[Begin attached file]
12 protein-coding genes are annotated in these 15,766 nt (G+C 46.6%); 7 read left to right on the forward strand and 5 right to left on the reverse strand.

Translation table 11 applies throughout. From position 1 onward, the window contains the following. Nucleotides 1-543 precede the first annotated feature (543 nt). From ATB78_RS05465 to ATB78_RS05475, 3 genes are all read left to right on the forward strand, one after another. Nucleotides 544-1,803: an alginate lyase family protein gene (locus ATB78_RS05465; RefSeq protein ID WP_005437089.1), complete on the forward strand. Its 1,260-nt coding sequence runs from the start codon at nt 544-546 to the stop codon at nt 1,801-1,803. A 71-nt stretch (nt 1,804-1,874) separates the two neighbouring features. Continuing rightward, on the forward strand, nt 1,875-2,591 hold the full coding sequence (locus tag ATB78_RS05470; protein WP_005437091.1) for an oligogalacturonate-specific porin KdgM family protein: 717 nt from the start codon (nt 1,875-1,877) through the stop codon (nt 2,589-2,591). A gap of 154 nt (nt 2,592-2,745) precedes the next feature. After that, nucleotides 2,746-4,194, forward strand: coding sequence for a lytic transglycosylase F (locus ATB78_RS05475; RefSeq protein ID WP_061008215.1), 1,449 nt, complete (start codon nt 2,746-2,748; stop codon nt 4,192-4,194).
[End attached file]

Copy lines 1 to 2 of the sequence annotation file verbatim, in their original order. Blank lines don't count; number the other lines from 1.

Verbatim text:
12 protein-coding genes are annotated in these 15,766 nt (G+C 46.6%); 7 read left to right on the forward strand and 5 right to left on the reverse strand.

Translation table 11 applies throughout. From position 1 onward, the window contains the following. Nucleotides 1-543 precede the first annotated feature (543 nt). From ATB78_RS05465 to ATB78_RS05475, 3 genes are all read left to right on the forward strand, one after another. Nucleotides 544-1,803: an alginate lyase family protein gene (locus ATB78_RS05465; RefSeq protein ID WP_005437089.1), complete on the forward strand. Its 1,260-nt coding sequence runs from the start codon at nt 544-546 to the stop codon at nt 1,801-1,803. A 71-nt stretch (nt 1,804-1,874) separates the two neighbouring features. Continuing rightward, on the forward strand, nt 1,875-2,591 hold the full coding sequence (locus tag ATB78_RS05470; protein WP_005437091.1) for an oligogalacturonate-specific porin KdgM family protein: 717 nt from the start codon (nt 1,875-1,877) through the stop codon (nt 2,589-2,591). A gap of 154 nt (nt 2,592-2,745) precedes the next feature. After that, nucleotides 2,746-4,194, forward strand: coding sequence for a lytic transglycosylase F (locus ATB78_RS05475; RefSeq protein ID WP_061008215.1), 1,449 nt, complete (start codon nt 2,746-2,748; stop codon nt 4,192-4,194).